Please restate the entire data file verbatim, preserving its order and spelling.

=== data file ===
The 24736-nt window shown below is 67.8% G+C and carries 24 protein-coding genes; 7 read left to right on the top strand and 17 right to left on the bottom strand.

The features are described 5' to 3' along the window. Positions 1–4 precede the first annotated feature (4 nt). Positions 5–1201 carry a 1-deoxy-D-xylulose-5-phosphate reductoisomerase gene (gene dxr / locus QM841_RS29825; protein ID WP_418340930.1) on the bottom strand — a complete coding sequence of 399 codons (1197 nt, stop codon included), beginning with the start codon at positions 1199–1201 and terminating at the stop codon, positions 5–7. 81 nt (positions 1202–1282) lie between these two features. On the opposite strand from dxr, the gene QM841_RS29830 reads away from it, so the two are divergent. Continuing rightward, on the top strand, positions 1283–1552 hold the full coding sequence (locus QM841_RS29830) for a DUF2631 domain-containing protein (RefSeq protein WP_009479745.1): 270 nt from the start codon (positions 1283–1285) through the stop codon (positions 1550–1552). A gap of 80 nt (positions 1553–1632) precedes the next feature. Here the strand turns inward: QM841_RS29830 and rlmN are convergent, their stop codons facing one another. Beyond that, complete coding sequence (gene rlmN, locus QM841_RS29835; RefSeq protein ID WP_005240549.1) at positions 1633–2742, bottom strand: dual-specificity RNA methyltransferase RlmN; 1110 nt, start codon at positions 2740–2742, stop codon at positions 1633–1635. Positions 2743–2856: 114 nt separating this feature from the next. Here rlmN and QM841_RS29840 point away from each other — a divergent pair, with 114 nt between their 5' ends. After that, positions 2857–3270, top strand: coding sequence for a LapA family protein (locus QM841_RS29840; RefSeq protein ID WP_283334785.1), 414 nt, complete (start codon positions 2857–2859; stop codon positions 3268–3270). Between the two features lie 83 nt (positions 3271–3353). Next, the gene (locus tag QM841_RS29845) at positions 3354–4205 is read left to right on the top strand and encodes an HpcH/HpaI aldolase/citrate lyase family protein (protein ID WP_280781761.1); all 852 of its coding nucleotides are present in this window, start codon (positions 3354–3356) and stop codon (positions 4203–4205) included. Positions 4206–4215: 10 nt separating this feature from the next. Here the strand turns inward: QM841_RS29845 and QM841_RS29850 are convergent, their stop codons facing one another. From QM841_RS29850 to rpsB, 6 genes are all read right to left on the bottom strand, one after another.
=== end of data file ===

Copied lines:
The 24736-nt window shown below is 67.8% G+C and carries 24 protein-coding genes; 7 read left to right on the top strand and 17 right to left on the bottom strand.

The features are described 5' to 3' along the window. Positions 1–4 precede the first annotated feature (4 nt). Positions 5–1201 carry a 1-deoxy-D-xylulose-5-phosphate reductoisomerase gene (gene dxr / locus QM841_RS29825; protein ID WP_418340930.1) on the bottom strand — a complete coding sequence of 399 codons (1197 nt, stop codon included), beginning with the start codon at positions 1199–1201 and terminating at the stop codon, positions 5–7. 81 nt (positions 1202–1282) lie between these two features. On the opposite strand from dxr, the gene QM841_RS29830 reads away from it, so the two are divergent. Continuing rightward, on the top strand, positions 1283–1552 hold the full coding sequence (locus QM841_RS29830) for a DUF2631 domain-containing protein (RefSeq protein WP_009479745.1): 270 nt from the start codon (positions 1283–1285) through the stop codon (positions 1550–1552). A gap of 80 nt (positions 1553–1632) precedes the next feature. Here the strand turns inward: QM841_RS29830 and rlmN are convergent, their stop codons facing one another. Beyond that, complete coding sequence (gene rlmN, locus QM841_RS29835; RefSeq protein ID WP_005240549.1) at positions 1633–2742, bottom strand: dual-specificity RNA methyltransferase RlmN; 1110 nt, start codon at positions 2740–2742, stop codon at positions 1633–1635. Positions 2743–2856: 114 nt separating this feature from the next. Here rlmN and QM841_RS29840 point away from each other — a divergent pair, with 114 nt between their 5' ends. After that, positions 2857–3270, top strand: coding sequence for a LapA family protein (locus QM841_RS29840; RefSeq protein ID WP_283334785.1), 414 nt, complete (start codon positions 2857–2859; stop codon positions 3268–3270). Between the two features lie 83 nt (positions 3271–3353). Next, the gene (locus tag QM841_RS29845) at positions 3354–4205 is read left to right on the top strand and encodes an HpcH/HpaI aldolase/citrate lyase family protein (protein ID WP_280781761.1); all 852 of its coding nucleotides are present in this window, start codon (positions 3354–3356) and stop codon (positions 4203–4205) included. Positions 4206–4215: 10 nt separating this feature from the next. Here the strand turns inward: QM841_RS29845 and QM841_RS29850 are convergent, their stop codons facing one another. From QM841_RS29850 to rpsB, 6 genes are all read right to left on the bottom strand, one after another.